Recently built arenas already include many of the technological advances we have described, but older arenas need to invest and adapt, or they will face a decline in artists and fans that want to meet there because other venues offer more.

How should existing arenas adapt — in 3 key elements

What should existing arenas take into account if they have plans for transformation, adaptation, and expansion? At Anteverti, we have recently been assisting Barcelona in rethinking their main entertainment venues to create a greater economic impact in the future. Based on this experience, these three elements will be crucial.

1. Anticipating the future

Arenas must prepare for the future already today; essential upgrades are crucial. First, no arena in the 21st century should open its doors without ubiquitous, reliable Wi-Fi. This is the foundation for all future tech. Connectivity of any kind, including the 5G and future 6G infrastructure to anticipate the demand in high-speed services must be planned and invested.

Smart renovations like upgraded lighting, sound systems, and infrastructure to seamlessly integrate future technologies. Shall we offer 5D experiences, and haptic seats? It is now time to think about it!

2. If it’s not sustainable, it’s not success-proof

While doing all of this, add a win-win strategy, and make your arena more sustainable, saving energy and water, and reducing waste, including vegan options at the restaurants and a zero-carbon supply chain. Installing renewable energy sources, offering charging stations for electric vehicles, and betting on public transportation should be also considered. Technology should not be the only driving force.

3. It’ll be about meaningful connections

But remember: the future of live shows isn’t just about fancy gadgets. It’s about creating meaningful connections, fostering participation, and embracing sustainability. By focusing on these core values, we can ensure that the thrill of live entertainment continues to captivate audiences for generations to come.

At the end of the day, it’s all about meaningful connections | Image by Kelvin Magtalas at Unsplash

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    About the authors

    Consulting Director at Anteverti | + posts

    Raül Daussà is an expert in urban sustainability, environmental protection, climate change, and diplomacy with over 20 years of international experience in consultancy, project management, and business development. He is Director of Consulting at Anteverti since 2023.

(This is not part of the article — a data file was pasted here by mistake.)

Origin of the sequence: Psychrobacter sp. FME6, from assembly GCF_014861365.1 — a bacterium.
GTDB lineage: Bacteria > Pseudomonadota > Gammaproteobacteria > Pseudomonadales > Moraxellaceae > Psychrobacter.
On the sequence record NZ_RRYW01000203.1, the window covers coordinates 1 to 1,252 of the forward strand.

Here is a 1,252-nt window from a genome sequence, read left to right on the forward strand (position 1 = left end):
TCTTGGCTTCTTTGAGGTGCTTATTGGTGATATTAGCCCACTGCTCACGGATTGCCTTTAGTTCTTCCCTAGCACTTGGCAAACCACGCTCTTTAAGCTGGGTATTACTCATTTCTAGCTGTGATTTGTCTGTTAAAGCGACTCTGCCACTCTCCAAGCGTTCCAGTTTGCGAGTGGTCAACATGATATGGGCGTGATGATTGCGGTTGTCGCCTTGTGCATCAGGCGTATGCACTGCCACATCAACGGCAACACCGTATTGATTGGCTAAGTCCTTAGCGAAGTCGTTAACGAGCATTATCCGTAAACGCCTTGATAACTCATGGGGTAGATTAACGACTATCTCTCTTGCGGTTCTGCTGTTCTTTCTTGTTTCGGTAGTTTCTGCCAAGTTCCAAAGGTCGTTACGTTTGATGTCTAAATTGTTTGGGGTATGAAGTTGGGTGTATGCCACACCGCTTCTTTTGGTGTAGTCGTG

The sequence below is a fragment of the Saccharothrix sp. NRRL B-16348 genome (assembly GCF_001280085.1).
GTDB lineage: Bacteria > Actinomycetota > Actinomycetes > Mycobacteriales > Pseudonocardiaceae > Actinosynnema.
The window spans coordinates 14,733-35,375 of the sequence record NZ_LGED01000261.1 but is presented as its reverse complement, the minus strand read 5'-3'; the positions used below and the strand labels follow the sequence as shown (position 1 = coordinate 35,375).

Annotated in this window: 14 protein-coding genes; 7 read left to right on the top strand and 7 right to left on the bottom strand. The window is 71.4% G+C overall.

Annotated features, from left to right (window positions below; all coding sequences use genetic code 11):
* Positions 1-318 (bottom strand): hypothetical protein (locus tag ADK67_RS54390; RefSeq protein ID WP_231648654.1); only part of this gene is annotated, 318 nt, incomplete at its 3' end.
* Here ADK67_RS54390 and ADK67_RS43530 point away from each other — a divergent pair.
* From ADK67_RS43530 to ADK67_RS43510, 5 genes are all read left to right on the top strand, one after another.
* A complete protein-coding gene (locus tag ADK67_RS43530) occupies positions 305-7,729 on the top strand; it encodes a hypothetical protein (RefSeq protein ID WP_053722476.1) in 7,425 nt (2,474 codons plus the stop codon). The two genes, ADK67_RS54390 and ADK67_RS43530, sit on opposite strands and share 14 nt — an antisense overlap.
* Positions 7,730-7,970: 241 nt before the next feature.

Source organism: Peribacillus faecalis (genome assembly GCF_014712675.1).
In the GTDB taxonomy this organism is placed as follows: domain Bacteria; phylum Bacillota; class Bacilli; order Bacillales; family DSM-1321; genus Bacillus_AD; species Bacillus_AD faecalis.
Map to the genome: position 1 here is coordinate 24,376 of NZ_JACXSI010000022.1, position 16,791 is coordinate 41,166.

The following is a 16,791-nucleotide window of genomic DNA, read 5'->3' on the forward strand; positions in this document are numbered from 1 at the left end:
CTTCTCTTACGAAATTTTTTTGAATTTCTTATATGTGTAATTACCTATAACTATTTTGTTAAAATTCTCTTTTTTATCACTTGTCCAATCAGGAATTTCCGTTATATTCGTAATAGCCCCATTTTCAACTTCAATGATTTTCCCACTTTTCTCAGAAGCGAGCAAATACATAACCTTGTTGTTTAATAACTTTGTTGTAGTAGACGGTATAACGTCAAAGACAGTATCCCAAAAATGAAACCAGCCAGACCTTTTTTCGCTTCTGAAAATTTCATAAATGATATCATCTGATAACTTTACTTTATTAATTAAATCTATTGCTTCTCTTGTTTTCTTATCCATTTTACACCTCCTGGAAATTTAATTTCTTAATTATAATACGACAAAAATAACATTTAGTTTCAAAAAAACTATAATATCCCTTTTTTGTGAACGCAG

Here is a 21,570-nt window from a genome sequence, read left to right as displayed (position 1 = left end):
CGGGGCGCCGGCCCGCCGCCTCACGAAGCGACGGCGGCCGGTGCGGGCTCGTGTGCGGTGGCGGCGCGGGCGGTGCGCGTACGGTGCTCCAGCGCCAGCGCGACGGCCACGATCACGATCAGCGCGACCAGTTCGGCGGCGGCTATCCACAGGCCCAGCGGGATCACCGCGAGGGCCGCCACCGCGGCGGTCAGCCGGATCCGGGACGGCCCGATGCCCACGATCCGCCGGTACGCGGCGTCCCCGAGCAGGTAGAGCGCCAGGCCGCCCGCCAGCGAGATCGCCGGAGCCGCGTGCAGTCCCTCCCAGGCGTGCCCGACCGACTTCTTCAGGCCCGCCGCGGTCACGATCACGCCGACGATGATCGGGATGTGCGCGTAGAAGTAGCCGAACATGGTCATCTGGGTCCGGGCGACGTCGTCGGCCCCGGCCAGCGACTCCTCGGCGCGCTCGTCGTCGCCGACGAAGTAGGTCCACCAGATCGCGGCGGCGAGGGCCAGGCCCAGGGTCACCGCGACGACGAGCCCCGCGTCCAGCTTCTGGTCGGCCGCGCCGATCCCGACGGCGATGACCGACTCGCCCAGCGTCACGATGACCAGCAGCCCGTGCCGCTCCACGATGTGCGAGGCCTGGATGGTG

With a strong background in engineering, a master's degree in scientific communication, and extensive knowledge of the circular economy, he has worked for the UN, the Organization for Security and Cooperation in Europe, and the Ramboll consultancy, where he has provided assistance and training to national governments and cities.

    Throughout his career, Raül has led and facilitated consensus among stakeholders on complex technical issues and has a proven track record in institutional development, monitoring and evaluation frameworks, impact assessments, and human resources.

    Consultant at & Expert in Local and Regional Economic Development at Anteverti | + posts

    Albert Tapia is an expert in urban agendas, local and regional economic development, urban and territorial strategies, governance, and public-private collaborations, with experience in future diagnostics and economic transformation.

    Since 2020, he has been working as a consultant at Anteverti, where he has contributed to the development of the New Urban Agenda of Catalonia, the revitalization strategy for Barcelona's 22@ innovation district, and the Smart City strategy of Marrakech. He has also provided advisory services to numerous institutions on digitalization, energy, mobility, innovation, social inclusion, and governance, and has participated in European Horizon 2020 projects.

    Additionally, Albert has experience in teaching at the University of Girona and has been involved in academic research at IESE. He holds a bachelor's degree in Economics and a master's degree in Smart Cities.